Tag Archives: Voodoo dolls

Neighborhood Voodoo Tree

Context: The informant is a 51-year-old man who has lived in Memphis, Tennessee for his entire life. When asking him about legends or stories that he was told as a child, he remembered this one. He does not remember who exactly told him about the lady who lived on his street, but he assumes it was one of the kids who lived near him in his neighborhood.

Piece: “There was a woman that lived in a house on my street growing up and, it was different from every house in the neighborhood. It was poorly kept. There was a tree in the corner of the yard, a small wider kinda, wild looking tree. There were these things hanging in the tree. I seem to recall them looking like crudely constructed ghost figures. They were made out of some sack material and they had small distorted faces drawn on them. There were strings tied around them.  I was told that they were voodoo dolls. That was the first time I heard about Voodoo dolls. People would say that if you went in her yard, she would make a voodoo doll for you that looked just like you, and she could control you with the doll. She could control you to perform tasks for her. If she stuck a pin in it, you would feel pain. If you lit them on fire, they would burn. There is something very strange about this house, and looking back on the events, I would not be surprised if the woman was actually a practitioner of voodoo. My perception is that most of the area where I lived around was new construction, but I could feel a distinction with this one house.”

Analysis: When I asked the informant what he thought about this story, he immediately responded by pointing out the fact that his neighborhood consisted almost entirely of white families. He remembers the woman being African-America and elderly and thinks this is what led many of the children in the neighborhood to believe she practiced voodoo, of course in addition to the mysterious tree. In much of the popular culture during the 1970s, the customs of voodoo were often presented through a prejudiced lens which deemed it a lesser, more primal practice as opposed to the more popular religions of the time. You would also rarely see a white person performing voodoo in film, tv, or literature. Oftentimes when a community or group is presented with something that they are unfamiliar with, they will create some explanation in order to fill the void of uncertainty. In this case, children may have seen the mysterious figures on the tree which did look very similar to the voodoo dolls presented in pop culture (confirmed by the informant) and immediately assumed that was what they were.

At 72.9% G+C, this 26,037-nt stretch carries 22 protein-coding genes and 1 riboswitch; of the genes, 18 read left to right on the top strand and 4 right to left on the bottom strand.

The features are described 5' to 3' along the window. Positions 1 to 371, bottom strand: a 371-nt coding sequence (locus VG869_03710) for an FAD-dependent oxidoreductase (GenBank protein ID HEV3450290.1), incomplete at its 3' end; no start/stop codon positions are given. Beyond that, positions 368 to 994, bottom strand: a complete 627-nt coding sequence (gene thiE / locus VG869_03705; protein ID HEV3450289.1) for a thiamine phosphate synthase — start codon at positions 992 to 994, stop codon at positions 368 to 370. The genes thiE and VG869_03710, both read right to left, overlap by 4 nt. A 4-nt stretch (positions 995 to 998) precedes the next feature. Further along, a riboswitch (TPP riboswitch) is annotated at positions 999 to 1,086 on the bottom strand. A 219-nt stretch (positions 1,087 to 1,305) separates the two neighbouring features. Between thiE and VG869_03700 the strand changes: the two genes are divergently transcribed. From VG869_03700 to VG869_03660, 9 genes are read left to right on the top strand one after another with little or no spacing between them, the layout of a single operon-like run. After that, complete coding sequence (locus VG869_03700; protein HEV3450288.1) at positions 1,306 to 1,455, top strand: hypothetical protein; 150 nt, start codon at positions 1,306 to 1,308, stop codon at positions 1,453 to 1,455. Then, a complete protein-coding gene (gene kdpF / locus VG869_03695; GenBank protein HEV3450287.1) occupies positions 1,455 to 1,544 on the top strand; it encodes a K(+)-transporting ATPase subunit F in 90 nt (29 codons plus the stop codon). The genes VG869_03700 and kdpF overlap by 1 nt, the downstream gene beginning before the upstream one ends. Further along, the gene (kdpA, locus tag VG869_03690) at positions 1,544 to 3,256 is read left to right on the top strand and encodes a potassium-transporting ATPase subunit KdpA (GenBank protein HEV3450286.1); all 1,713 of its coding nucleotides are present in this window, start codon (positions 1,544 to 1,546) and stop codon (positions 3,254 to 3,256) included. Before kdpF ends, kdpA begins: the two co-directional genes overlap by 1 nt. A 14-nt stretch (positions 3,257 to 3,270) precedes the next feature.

Annotation: For another version of voodoo dolls see:

Reuber, Alexandra. “Voodoo Dolls, Charms, And Spells In The Classroom: Teaching, Screening, And Deconstructing The Misrepresentation Of The African Religion.” Contemporary Issues in Education Research (CIER), vol. 4, no. 8, 2011, p. 7.


My informant, JP, is creating voodoo dolls for children.  Literally sewing dolls.  She calls them Voodles, a combination of voodoo and dolls.  When she told me she was making voodoo dolls for children I was surprised.  I explained that I thought voodoo dolls were scary–a part of what my dad calls dark magic.  But my informant explained that voodoo is totally misconstructed by modern day society.  She understands them to be these protective spirits with positive attributes, not negative ones.

She plans to create a number of Voodles.  For example, there will be a doctor Voodle for a sick child.  “Another Voodle has a pocket and if you put a penny in its pocket and make a wish, the Voodle is supposed to help it come true. And each Voodle will come with a legend or story.”

JP’s desire to make a Voodles for children suggests she has a strong belief in voodoo dolls.  It also reveals that she believes so many people believe in voodoo that there is a commercial market for voodoo dolls geared toward children.